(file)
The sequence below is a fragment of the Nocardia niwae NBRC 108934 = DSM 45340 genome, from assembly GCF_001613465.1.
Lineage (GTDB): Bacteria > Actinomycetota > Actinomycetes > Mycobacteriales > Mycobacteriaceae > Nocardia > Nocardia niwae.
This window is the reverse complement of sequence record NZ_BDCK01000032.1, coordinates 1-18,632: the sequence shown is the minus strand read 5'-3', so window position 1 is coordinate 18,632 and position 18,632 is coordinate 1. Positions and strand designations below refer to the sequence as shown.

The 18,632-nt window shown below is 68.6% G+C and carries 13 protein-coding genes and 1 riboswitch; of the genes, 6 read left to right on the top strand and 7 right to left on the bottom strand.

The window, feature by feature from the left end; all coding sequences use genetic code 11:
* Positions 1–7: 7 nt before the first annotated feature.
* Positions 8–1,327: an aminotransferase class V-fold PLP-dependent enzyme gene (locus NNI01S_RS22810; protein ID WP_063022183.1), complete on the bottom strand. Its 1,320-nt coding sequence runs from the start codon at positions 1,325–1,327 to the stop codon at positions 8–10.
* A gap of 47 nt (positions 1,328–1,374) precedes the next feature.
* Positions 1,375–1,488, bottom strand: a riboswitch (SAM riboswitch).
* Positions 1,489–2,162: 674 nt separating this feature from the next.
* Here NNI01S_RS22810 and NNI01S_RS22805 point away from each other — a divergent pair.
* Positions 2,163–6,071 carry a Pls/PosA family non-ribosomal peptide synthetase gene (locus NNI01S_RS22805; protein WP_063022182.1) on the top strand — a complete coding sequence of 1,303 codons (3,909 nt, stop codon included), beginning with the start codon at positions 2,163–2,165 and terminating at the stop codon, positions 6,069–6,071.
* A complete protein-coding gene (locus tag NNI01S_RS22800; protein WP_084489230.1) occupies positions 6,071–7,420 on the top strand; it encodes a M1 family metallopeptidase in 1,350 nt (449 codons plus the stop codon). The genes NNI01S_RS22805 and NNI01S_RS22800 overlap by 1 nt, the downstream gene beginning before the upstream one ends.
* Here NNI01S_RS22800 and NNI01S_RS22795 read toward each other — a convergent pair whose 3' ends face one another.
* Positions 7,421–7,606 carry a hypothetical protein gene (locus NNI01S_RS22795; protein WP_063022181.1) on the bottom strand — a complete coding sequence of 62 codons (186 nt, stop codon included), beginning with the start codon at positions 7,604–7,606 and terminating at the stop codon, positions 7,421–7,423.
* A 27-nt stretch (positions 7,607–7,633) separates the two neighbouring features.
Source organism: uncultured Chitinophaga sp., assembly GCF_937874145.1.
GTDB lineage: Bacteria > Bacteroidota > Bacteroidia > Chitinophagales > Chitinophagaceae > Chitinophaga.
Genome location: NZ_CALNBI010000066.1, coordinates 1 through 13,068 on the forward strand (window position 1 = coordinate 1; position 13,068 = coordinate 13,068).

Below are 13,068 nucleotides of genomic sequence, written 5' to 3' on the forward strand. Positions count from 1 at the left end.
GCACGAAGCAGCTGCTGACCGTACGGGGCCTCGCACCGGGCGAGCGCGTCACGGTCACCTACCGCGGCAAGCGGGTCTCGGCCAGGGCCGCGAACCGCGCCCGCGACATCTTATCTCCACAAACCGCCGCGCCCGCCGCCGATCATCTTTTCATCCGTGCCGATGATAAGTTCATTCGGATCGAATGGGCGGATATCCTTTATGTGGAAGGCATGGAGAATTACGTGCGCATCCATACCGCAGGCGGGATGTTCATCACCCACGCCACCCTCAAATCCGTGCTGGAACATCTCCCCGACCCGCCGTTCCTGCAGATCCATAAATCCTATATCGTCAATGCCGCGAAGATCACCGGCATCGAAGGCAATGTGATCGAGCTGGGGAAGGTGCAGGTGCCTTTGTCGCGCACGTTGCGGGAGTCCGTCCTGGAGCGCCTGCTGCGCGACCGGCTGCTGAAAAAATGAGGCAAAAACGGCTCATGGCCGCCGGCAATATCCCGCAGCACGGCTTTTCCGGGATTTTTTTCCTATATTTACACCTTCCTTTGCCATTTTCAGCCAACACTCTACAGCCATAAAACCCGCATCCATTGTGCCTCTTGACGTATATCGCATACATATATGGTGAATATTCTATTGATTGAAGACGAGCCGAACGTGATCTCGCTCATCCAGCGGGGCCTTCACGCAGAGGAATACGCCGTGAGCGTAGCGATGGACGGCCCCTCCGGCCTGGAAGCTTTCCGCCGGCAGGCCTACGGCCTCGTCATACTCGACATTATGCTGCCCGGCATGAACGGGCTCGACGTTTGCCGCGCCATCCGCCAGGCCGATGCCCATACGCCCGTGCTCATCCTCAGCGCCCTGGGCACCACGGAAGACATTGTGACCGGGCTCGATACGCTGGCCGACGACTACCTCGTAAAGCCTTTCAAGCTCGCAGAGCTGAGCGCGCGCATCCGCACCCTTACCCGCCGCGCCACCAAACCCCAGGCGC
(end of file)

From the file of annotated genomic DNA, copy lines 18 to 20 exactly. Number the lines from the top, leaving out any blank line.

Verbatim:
GTDB lineage: Bacteria > Bacteroidota > Bacteroidia > Chitinophagales > Chitinophagaceae > Chitinophaga.
Genome location: NZ_CALNBI010000066.1, coordinates 1 through 13,068 on the forward strand (window position 1 = coordinate 1; position 13,068 = coordinate 13,068).

Below are 13,068 nucleotides of genomic sequence, written 5' to 3' on the forward strand. Positions count from 1 at the left end.